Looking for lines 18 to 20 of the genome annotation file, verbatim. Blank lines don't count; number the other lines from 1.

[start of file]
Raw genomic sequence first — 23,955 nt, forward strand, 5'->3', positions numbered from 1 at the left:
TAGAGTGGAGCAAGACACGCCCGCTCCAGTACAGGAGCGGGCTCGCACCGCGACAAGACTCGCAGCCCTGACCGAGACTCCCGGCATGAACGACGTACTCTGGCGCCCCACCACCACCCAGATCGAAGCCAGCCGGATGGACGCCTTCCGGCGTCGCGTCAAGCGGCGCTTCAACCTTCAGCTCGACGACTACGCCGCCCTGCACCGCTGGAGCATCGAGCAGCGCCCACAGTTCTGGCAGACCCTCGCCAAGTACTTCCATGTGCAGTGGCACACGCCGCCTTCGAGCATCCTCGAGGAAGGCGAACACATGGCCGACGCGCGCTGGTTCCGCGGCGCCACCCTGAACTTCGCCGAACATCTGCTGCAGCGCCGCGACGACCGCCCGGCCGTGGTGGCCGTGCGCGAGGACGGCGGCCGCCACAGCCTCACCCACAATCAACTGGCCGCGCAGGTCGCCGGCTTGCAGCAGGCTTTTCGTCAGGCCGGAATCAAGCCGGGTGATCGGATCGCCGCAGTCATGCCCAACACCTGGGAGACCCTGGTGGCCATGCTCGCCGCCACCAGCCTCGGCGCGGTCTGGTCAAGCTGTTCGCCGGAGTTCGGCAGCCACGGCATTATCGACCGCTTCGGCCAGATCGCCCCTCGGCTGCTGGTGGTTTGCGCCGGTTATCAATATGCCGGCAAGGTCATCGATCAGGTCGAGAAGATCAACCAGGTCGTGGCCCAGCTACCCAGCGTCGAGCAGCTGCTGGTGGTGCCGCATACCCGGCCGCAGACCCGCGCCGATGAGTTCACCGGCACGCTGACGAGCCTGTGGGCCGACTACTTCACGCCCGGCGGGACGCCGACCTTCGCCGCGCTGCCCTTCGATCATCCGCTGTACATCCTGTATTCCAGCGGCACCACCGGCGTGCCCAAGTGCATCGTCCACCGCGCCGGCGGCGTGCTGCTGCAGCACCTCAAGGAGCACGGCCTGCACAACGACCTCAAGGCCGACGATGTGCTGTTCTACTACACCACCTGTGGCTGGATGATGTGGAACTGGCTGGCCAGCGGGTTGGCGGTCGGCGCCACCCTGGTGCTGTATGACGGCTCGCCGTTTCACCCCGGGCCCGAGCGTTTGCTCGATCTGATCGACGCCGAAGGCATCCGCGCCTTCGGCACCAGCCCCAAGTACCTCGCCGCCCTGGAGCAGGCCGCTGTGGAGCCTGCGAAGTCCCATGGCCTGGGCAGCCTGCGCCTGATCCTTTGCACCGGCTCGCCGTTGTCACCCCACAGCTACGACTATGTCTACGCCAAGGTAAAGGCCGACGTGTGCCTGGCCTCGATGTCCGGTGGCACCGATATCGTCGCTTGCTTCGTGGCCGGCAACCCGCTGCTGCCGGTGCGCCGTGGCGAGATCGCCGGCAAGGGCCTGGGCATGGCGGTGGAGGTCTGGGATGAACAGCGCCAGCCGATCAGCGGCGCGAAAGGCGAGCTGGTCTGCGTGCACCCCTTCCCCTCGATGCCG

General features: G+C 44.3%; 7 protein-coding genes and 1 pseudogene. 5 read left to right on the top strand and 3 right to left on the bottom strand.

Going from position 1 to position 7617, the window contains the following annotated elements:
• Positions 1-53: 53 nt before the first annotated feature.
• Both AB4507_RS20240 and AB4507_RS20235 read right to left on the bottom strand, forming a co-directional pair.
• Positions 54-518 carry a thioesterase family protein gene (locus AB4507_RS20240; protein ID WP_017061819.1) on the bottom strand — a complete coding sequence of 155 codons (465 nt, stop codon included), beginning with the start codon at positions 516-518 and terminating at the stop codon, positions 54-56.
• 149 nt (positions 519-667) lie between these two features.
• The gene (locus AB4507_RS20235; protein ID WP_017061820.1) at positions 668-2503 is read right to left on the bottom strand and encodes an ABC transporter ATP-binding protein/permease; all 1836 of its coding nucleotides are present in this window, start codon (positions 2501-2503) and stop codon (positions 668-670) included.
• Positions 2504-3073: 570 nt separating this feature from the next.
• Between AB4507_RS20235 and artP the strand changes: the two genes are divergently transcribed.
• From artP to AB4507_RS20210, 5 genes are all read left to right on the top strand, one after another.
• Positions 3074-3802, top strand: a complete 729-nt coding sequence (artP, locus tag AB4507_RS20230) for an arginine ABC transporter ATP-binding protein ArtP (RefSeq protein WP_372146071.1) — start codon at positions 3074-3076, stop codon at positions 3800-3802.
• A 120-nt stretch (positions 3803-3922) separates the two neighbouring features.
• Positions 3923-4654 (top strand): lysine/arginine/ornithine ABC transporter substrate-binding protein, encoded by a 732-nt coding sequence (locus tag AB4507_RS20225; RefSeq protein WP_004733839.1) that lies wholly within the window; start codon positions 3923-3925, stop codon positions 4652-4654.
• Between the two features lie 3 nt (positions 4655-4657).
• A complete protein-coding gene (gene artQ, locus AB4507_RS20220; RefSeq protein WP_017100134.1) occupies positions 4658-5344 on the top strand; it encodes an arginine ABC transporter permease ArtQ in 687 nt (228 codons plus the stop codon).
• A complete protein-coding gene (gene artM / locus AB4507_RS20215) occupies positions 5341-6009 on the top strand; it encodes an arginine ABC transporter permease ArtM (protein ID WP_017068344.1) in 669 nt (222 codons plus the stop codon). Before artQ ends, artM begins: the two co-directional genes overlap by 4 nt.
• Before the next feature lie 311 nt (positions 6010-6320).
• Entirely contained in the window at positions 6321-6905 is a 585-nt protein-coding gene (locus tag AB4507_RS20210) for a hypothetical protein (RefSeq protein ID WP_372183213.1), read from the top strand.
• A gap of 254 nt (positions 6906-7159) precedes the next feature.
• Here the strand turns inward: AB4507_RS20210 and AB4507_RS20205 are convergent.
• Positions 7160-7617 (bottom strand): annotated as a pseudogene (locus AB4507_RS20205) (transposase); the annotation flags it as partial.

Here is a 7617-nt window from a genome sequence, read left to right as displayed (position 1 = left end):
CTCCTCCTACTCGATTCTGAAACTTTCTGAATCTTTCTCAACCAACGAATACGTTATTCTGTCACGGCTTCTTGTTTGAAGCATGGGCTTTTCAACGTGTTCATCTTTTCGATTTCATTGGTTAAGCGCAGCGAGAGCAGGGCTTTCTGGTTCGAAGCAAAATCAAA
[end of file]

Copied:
• A complete protein-coding gene (gene artM / locus AB4507_RS20215) occupies positions 5341-6009 on the top strand; it encodes an arginine ABC transporter permease ArtM (protein ID WP_017068344.1) in 669 nt (222 codons plus the stop codon). Before artQ ends, artM begins: the two co-directional genes overlap by 4 nt.
• Before the next feature lie 311 nt (positions 6010-6320).
• Entirely contained in the window at positions 6321-6905 is a 585-nt protein-coding gene (locus tag AB4507_RS20210) for a hypothetical protein (RefSeq protein ID WP_372183213.1), read from the top strand.